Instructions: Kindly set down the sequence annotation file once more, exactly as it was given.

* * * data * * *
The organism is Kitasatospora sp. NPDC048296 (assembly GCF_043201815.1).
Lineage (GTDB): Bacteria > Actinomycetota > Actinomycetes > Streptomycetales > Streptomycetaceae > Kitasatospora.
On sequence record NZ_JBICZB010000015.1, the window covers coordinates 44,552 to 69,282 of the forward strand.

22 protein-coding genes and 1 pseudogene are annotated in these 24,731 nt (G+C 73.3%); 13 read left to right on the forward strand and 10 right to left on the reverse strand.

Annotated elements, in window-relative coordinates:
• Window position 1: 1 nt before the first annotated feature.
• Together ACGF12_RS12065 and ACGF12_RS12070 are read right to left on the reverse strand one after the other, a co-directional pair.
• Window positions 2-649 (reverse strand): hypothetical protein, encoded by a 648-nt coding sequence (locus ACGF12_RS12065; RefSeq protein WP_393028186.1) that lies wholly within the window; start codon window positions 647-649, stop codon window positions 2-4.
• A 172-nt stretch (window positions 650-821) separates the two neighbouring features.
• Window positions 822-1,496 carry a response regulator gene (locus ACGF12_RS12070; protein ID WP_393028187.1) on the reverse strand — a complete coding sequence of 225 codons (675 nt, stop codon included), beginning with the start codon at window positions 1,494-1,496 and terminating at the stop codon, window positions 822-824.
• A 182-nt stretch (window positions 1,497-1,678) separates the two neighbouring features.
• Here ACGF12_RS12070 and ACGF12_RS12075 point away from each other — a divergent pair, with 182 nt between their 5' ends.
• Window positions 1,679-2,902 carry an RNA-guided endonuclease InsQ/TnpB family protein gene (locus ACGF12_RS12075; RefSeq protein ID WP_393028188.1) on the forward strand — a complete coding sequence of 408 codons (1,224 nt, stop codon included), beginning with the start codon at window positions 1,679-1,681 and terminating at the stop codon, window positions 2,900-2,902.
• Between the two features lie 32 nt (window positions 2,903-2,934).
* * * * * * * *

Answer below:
The organism is Kitasatospora sp. NPDC048296 (assembly GCF_043201815.1).
Lineage (GTDB): Bacteria > Actinomycetota > Actinomycetes > Streptomycetales > Streptomycetaceae > Kitasatospora.
On sequence record NZ_JBICZB010000015.1, the window covers coordinates 44,552 to 69,282 of the forward strand.

22 protein-coding genes and 1 pseudogene are annotated in these 24,731 nt (G+C 73.3%); 13 read left to right on the forward strand and 10 right to left on the reverse strand.

Annotated elements, in window-relative coordinates:
• Window position 1: 1 nt before the first annotated feature.
• Together ACGF12_RS12065 and ACGF12_RS12070 are read right to left on the reverse strand one after the other, a co-directional pair.
• Window positions 2-649 (reverse strand): hypothetical protein, encoded by a 648-nt coding sequence (locus ACGF12_RS12065; RefSeq protein WP_393028186.1) that lies wholly within the window; start codon window positions 647-649, stop codon window positions 2-4.
• A 172-nt stretch (window positions 650-821) separates the two neighbouring features.
• Window positions 822-1,496 carry a response regulator gene (locus ACGF12_RS12070; protein ID WP_393028187.1) on the reverse strand — a complete coding sequence of 225 codons (675 nt, stop codon included), beginning with the start codon at window positions 1,494-1,496 and terminating at the stop codon, window positions 822-824.
• A 182-nt stretch (window positions 1,497-1,678) separates the two neighbouring features.
• Here ACGF12_RS12070 and ACGF12_RS12075 point away from each other — a divergent pair, with 182 nt between their 5' ends.
• Window positions 1,679-2,902 carry an RNA-guided endonuclease InsQ/TnpB family protein gene (locus ACGF12_RS12075; RefSeq protein ID WP_393028188.1) on the forward strand — a complete coding sequence of 408 codons (1,224 nt, stop codon included), beginning with the start codon at window positions 1,679-1,681 and terminating at the stop codon, window positions 2,900-2,902.
• Between the two features lie 32 nt (window positions 2,903-2,934).